A few weeks ago, Boo and I had my satellite radio in the car tuned to his favorite station, 40s on 4. It's all music from the 40s, and Boo cannot get enough of jazz and swing. It relaxes him, he says.
He is 8.
So it was that we were listening to the sounds of the 40s when the 1946 song "Linda" by Buddy Clark came on. I wonder if Linda McCartney was named for this song, I thought.
I hadn't yet started listening to Danny Fields' biography of his longtime friend, Linda Eastman McCartney, so imagine my surprise when I learned from his book that Linda was indeed the inspiration for the songwriter Jack Lawrence's tune, which he wrote for her in 1944.
When she was all of 7.
That's just one of the fun stories that Danny Fields shares. As a friend of Linda's for more than 30 years, he also debunks several myths, including the one that Linda was part of the Eastman - as in Kodak-Eastman - clan, and that she pursued Paul McCartney when it was, according to Fields' account from Sir Paul himself, the other way around.
For those who are die-hard Beatles fanatics or those enamored with the rock-and-roll scene of the '60s, this could be an entertaining book. (At times, Fields does gets a little carried away with waxing nostalgic for the bygone era, peppering his prose with phrases such as "Let's come off of that cloud for a minute ..." and "through the purple haze.") But mostly, it's a satisfying glimpse into all things Linda Eastman McCartney - how she got her start as a photographer, her career pre-Paul in the world of rock stars, the courtship of Paul and Linda, their marriage, the breakup of the Beatles, the formation of Wings, her passion for animal rights, the launch of her vegetarian line of foods and cookbooks.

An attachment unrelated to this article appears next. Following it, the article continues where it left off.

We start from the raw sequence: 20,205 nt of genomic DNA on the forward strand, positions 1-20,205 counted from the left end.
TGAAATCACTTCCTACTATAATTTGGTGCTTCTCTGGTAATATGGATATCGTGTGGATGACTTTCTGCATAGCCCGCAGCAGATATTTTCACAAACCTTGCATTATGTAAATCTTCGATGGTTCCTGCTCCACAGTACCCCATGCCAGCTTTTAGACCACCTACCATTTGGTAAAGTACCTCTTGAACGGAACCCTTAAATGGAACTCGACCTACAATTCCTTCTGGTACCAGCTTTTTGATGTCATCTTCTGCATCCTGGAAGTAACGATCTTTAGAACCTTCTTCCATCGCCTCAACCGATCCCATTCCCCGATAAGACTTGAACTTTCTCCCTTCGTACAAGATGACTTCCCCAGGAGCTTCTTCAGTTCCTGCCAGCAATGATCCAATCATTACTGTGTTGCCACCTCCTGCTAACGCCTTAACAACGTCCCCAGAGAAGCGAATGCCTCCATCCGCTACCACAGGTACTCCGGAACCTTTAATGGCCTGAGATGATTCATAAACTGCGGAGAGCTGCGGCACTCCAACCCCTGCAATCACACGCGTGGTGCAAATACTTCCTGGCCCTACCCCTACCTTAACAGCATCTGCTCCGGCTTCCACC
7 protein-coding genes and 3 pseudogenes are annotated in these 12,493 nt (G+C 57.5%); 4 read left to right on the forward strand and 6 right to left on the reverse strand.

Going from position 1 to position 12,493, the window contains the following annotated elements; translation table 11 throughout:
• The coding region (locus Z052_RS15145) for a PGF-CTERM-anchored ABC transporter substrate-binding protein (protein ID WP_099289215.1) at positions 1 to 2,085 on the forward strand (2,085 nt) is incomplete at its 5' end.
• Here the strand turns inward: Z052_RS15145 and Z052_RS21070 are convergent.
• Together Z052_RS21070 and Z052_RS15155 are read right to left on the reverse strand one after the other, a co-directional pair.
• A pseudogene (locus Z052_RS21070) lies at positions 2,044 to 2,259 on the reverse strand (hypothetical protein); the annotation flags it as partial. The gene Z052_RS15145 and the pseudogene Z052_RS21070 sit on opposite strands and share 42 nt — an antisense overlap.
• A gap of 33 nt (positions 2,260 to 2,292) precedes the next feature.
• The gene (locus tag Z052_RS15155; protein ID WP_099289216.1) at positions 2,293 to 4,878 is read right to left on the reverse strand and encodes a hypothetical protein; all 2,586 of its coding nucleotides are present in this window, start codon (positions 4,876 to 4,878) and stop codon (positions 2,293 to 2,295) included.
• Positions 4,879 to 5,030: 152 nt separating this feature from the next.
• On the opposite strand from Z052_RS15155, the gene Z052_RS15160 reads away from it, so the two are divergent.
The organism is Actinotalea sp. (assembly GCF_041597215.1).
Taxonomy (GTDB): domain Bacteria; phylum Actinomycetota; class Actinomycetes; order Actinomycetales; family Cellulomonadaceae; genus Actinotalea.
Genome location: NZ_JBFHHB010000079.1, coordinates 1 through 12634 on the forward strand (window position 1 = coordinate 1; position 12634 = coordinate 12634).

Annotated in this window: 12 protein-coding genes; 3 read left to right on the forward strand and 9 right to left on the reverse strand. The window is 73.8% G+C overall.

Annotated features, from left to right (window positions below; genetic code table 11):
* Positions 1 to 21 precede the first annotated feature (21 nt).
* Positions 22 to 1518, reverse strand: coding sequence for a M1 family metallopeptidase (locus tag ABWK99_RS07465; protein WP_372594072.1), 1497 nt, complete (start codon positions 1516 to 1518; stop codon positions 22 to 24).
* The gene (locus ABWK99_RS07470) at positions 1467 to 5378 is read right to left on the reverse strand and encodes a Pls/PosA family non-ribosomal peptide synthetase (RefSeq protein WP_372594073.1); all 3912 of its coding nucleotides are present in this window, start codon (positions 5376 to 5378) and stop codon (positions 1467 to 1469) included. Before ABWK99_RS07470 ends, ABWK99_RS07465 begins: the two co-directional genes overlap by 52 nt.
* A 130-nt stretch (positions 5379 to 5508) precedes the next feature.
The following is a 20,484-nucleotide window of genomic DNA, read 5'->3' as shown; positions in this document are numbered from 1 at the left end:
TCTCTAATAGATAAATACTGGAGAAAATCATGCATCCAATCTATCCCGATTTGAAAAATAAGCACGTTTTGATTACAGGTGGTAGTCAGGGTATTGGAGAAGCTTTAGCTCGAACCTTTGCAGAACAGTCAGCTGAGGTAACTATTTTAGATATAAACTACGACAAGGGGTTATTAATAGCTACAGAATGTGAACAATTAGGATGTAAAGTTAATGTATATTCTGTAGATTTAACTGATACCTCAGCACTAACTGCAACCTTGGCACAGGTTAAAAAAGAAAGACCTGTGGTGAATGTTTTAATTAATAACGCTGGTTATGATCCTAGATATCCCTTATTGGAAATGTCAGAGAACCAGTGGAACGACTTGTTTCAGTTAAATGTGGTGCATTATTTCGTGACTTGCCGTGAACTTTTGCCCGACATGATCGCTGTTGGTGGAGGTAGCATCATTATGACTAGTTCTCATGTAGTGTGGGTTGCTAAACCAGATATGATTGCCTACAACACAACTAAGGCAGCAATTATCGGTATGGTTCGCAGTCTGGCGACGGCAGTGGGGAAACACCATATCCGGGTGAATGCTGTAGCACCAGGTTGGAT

I am no expert on the Beatles' history nor of the individuals members, so there was much I didn't know about Linda and Paul. At times, Fields' narrative delves into a few sordid tidbits that I felt like I didn't need to know. There's some raunchiness involved in this book (particularly in regards to John) and it kind of left me a little unsettled. I don't doubt that the incidents happened - I believe they did - but I'm wondering how necessary they were to the book.
Fields' was obviously a very close friend of Linda's for 30 years (he spoke at her memorial service in June 1998), and as such, thinks very highly of her. On more than one occasion, the prose practically oozes saccharine; the effusive praise and "she can do no wrong" aura that Fields' presents can be a little much to take. (He compares Linda and Paul to the Royal Family, which I guess they were.)
If you're a hard-core Beatles fan (especially of Paul's) or are interested in learning more about Linda's life, or perhaps have a passion for 60s era rock-n-roll, then this would likely be an enjoyable read (or listen, as it is not a bad audiobook at all). But if you're more like me - an appreciative Beatles fan, yes, but not a connoisseur of all things Fab Four - this could leave you lukewarm, as it did me.